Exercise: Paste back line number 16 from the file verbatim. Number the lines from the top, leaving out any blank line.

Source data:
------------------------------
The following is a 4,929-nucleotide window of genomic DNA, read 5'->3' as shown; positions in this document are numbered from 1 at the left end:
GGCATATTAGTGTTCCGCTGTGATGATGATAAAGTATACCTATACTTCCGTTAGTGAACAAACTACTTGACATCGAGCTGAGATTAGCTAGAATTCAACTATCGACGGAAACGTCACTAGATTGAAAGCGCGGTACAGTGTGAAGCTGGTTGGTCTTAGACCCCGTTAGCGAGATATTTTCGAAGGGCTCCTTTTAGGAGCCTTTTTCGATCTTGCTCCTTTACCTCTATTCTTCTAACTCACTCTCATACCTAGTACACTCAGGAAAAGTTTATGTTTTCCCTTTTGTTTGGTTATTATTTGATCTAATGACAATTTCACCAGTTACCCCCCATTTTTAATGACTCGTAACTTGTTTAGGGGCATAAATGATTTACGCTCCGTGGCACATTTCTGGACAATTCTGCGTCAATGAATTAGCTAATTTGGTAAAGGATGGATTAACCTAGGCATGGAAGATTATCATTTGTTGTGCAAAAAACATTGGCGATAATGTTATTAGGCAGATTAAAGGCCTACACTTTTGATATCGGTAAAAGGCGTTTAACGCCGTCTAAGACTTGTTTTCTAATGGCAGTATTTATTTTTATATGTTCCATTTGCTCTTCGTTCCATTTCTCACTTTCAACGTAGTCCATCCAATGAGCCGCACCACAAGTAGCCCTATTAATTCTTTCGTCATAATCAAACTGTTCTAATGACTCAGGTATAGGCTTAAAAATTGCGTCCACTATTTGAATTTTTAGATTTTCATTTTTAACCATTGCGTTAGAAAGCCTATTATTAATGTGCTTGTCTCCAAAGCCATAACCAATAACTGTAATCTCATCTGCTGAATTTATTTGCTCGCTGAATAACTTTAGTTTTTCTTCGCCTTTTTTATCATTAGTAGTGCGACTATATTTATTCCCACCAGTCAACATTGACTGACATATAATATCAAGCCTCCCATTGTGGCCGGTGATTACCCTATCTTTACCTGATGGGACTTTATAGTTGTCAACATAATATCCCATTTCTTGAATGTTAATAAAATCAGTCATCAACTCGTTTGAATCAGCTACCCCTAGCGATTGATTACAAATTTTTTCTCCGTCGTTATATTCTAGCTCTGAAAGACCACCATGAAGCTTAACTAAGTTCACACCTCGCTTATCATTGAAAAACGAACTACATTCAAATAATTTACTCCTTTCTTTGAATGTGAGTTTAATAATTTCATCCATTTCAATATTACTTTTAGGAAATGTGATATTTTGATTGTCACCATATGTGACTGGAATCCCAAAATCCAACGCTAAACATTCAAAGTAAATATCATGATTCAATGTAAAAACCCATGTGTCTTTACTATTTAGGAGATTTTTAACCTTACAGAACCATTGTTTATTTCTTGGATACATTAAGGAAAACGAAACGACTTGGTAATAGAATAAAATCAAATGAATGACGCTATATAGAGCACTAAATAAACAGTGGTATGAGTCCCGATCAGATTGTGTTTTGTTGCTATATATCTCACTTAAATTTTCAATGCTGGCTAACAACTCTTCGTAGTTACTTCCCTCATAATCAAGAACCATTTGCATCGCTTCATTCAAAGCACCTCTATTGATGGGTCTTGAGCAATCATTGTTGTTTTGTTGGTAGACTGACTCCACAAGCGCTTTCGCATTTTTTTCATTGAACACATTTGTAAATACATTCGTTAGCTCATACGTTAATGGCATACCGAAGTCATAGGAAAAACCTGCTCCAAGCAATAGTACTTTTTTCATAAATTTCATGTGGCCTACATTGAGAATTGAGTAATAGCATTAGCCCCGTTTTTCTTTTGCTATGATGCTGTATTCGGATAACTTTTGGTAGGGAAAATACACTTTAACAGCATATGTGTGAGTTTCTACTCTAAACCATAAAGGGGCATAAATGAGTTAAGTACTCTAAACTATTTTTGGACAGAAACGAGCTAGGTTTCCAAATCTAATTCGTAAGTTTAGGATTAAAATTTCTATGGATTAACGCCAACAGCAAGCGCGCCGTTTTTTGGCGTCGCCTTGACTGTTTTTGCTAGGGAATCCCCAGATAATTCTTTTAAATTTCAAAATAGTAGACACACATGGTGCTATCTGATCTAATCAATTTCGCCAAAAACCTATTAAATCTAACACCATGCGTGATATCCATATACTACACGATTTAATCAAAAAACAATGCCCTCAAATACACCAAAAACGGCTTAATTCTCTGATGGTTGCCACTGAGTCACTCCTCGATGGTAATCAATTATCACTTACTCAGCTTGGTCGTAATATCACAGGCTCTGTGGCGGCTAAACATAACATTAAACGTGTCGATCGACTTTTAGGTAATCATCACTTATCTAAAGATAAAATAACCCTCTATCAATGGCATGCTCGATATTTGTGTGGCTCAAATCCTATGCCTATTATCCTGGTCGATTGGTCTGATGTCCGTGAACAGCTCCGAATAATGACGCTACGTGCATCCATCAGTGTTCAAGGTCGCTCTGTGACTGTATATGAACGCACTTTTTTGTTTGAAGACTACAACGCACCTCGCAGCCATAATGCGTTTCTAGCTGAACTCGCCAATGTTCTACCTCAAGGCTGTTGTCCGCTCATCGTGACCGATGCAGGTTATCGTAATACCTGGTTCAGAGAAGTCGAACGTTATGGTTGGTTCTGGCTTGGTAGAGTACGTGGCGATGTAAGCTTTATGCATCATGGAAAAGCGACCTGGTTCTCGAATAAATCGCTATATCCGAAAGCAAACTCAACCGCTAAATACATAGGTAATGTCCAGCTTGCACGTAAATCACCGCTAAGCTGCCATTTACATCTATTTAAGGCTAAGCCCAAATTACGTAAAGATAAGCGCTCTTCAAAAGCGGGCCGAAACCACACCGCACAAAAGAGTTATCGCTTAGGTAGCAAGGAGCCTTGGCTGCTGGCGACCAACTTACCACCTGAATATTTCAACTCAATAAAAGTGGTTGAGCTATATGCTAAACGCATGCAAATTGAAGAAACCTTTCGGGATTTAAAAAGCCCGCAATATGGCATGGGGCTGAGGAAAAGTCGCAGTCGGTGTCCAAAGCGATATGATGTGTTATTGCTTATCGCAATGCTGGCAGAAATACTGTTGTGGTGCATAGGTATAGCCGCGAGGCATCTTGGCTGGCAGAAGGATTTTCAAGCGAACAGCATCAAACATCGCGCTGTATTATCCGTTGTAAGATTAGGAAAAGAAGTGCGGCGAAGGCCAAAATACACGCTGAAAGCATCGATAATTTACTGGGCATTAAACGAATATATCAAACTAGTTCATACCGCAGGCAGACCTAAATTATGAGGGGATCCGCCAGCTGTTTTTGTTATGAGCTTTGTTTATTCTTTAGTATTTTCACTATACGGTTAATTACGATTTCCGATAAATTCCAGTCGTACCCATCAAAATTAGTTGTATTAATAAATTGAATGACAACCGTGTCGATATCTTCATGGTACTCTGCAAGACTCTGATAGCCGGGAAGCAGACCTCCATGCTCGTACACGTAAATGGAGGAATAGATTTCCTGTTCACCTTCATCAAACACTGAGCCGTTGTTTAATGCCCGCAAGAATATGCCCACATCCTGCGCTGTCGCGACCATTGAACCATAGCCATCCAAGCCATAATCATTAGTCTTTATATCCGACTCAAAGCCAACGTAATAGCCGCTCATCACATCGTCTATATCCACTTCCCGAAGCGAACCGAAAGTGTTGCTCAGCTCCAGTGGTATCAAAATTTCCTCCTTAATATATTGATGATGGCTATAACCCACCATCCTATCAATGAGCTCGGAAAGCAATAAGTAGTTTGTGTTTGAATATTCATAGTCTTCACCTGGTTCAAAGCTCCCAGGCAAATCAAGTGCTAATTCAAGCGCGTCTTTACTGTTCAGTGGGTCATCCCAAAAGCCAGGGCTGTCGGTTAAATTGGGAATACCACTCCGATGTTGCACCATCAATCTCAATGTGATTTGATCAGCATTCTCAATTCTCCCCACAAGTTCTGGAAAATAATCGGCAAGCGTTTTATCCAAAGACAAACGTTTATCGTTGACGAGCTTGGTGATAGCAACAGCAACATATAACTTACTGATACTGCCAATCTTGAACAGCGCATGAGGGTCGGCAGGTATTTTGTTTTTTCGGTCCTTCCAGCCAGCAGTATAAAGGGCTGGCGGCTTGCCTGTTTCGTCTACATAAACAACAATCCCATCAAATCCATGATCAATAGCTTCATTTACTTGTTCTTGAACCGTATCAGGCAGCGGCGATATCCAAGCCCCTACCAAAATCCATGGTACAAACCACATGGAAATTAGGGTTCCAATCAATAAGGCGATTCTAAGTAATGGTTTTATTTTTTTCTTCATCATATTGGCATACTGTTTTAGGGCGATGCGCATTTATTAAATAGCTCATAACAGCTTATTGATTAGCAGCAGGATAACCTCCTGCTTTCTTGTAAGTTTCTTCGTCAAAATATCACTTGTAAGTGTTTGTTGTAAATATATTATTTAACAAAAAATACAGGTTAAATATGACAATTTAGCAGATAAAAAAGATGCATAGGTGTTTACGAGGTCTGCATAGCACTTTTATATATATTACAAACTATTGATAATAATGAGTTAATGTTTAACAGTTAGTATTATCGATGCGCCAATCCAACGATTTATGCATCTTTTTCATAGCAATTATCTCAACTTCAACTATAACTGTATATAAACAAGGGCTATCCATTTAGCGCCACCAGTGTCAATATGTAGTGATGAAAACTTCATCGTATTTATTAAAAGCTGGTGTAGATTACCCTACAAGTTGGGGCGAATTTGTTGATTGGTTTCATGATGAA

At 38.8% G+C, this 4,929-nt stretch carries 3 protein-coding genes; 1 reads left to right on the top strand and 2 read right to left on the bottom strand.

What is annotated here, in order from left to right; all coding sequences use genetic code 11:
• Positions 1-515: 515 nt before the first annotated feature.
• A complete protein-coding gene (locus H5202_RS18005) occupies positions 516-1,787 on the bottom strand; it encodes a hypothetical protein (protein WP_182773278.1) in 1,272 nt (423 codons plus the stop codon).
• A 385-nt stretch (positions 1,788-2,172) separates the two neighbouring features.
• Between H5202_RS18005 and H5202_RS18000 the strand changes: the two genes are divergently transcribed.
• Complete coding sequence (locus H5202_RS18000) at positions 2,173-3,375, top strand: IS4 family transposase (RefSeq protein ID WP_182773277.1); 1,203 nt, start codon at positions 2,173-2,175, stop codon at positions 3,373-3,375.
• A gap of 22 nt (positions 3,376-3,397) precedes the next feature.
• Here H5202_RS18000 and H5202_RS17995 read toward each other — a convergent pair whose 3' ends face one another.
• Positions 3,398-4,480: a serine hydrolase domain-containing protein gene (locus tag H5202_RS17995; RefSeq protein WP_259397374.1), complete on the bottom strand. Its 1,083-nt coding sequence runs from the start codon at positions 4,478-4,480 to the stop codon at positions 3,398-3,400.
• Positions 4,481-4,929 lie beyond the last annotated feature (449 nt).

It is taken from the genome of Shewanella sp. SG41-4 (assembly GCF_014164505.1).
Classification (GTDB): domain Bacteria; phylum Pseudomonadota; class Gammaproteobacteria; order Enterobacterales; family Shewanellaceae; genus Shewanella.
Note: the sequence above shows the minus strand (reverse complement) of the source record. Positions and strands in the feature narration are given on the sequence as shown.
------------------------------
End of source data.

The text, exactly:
Note: the sequence above shows the minus strand (reverse complement) of the source record. Positions and strands in the feature narration are given on the sequence as shown.